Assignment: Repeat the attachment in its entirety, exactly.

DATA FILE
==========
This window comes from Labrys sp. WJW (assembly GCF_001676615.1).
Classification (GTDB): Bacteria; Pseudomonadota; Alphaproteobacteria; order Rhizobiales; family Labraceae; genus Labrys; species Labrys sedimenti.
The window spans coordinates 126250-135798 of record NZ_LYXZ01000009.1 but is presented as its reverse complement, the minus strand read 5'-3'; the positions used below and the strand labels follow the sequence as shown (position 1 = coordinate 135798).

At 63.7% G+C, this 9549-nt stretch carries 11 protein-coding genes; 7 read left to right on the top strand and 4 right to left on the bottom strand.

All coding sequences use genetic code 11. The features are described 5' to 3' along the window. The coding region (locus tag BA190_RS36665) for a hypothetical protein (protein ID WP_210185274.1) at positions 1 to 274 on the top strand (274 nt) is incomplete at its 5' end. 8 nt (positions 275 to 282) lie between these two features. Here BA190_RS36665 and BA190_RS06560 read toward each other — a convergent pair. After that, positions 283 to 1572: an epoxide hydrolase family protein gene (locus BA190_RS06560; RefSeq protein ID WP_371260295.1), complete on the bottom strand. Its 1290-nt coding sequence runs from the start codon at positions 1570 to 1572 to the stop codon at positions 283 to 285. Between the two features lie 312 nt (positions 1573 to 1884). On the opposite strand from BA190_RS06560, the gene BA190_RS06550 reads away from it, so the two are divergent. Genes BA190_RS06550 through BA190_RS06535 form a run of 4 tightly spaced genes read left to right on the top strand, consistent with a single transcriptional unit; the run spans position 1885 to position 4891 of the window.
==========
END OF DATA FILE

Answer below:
This window comes from Labrys sp. WJW (assembly GCF_001676615.1).
Classification (GTDB): Bacteria; Pseudomonadota; Alphaproteobacteria; order Rhizobiales; family Labraceae; genus Labrys; species Labrys sedimenti.
The window spans coordinates 126250-135798 of record NZ_LYXZ01000009.1 but is presented as its reverse complement, the minus strand read 5'-3'; the positions used below and the strand labels follow the sequence as shown (position 1 = coordinate 135798).

At 63.7% G+C, this 9549-nt stretch carries 11 protein-coding genes; 7 read left to right on the top strand and 4 right to left on the bottom strand.

All coding sequences use genetic code 11. The features are described 5' to 3' along the window. The coding region (locus tag BA190_RS36665) for a hypothetical protein (protein ID WP_210185274.1) at positions 1 to 274 on the top strand (274 nt) is incomplete at its 5' end. 8 nt (positions 275 to 282) lie between these two features. Here BA190_RS36665 and BA190_RS06560 read toward each other — a convergent pair. After that, positions 283 to 1572: an epoxide hydrolase family protein gene (locus BA190_RS06560; RefSeq protein ID WP_371260295.1), complete on the bottom strand. Its 1290-nt coding sequence runs from the start codon at positions 1570 to 1572 to the stop codon at positions 283 to 285. Between the two features lie 312 nt (positions 1573 to 1884). On the opposite strand from BA190_RS06560, the gene BA190_RS06550 reads away from it, so the two are divergent. Genes BA190_RS06550 through BA190_RS06535 form a run of 4 tightly spaced genes read left to right on the top strand, consistent with a single transcriptional unit; the run spans position 1885 to position 4891 of the window.